Methyl bromide is a pesticide gas released from pressurized canisters, above, with strictly limited uses.
CRUZ BAY — As the Delaware family of four poisoned by their exposure to a highly toxic chemical gas on St. John in late March continues to deal with their on-going medical crisis, the government investigation into the lax controls on the toxic fumigant is confirming initial St. John Tradewinds reports on the incident.
Federal and V.I. officials have been conducting a high-profile investigation of methyl bromide usage and storage by exterminating companies in the region while withholding the names of some of the companies investigated for their use of the highly-regulated pesticide. Authorities are investigating the handling and sales of the pesticide in Puerto Rico —specifically sales to Virgin Islands exterminating companies — and the storage, handling and application of the highly-toxic chemical in the USVI.
Shortly after the tragic exposure of the family to the highly toxic Methyl Bromide gas, St. John Solutions owner Todd Roskin predicted what federal investigators would find when they traced the source of the gas used in a neighboring unit of the condominium project where the family had rented.
“My guess is that it came from Puerto Rico,” the pest control professional said in late March of the highly toxic methyl bromide which is “banned” from use in structures but has industrial and agricultural fumigation applications.
“My guess is they have a lot,” Roskin added presciently.
EPA Announces Findings
“A federal Environmental Protection Agency (EPA) investigation has determined that the pesticide used in the U.S. Virgin Islands came from licensed distributors in Puerto Rico,” EPA officials announced April 17. EPA notified the Puerto Rico Department of Agriculture, which has direct enforcement authority for pesticide use violations, according to an EPA press release.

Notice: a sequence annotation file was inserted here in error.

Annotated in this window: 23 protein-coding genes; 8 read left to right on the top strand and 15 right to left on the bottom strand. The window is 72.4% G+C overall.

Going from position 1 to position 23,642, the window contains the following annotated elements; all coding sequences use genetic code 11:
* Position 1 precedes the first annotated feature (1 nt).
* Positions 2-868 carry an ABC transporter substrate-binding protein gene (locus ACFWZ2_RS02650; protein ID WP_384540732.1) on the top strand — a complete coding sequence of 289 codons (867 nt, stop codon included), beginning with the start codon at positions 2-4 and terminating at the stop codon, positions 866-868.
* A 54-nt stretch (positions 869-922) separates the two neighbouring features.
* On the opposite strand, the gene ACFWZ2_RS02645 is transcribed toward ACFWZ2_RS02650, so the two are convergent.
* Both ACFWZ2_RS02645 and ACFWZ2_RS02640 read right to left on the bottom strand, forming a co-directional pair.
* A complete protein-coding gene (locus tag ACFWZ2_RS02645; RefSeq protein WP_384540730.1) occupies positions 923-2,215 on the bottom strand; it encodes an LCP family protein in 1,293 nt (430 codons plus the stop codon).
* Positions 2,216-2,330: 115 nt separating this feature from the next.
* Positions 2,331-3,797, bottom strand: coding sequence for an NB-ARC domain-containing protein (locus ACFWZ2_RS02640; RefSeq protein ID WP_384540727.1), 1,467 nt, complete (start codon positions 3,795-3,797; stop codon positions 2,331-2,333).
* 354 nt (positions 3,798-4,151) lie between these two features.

“The Puerto Rico Department of Agriculture and EPA are gathering information from pesticide suppliers and applicators of methyl bromide products in Puerto Rico regarding their distribution or use of the products,” the EPA statement continued.
“That investigation has revealed evidence that methyl bromide has been used improperly in Puerto Rico,” the report added. “Documents suggest that methyl bromide may have been improperly applied at various locations in Puerto Rico. EPA is working closely with the Agency for Toxic Substances and Disease Registry to follow up on any possible health effects.”
Warnings and Restrictions
In response to the initial public concern over the Sirenusa poisoning, Roskin had come forward to explain that the use of methyl bromide and other “replacement” fumigants — gases which are “released” not “sprayed,” he elaborated — is replete with warnings and restrictions on its usage.
A specific warning on the label of one of the products which replaced Methyl Bromide for use in structural applications cautions against use in multi-unit buildings such as the Sirenusa condominiums with shared air conditioning or ventilation systems.
The condition of school administrator Stephen Esmond and his wife, Dr. Theresa Devine, improved after the family members, repeat visitors to St. John, were airlifted back to Delaware for treatment. Dr. Devine was released from the hospital in early April and at last report Esmond was still hospitalized but conscious. The couple’s two teenage sons, 14 and 16, were reported still to be in induced comas in mid April.
The family’s representative, Delaware Atty. James Maron, also a longtime St. John visitor, has asked that the family’s privacy be respected during their difficult recovery from what he called a “tragedy.”
The poisoning has been the subject of national reports on CNN and Fox television news channels.
Even Gov. Kenneth Mapp revealed to the media that he was informed that he may have been exposed to Methyl Bromide while staying at a rental property on St. Croix.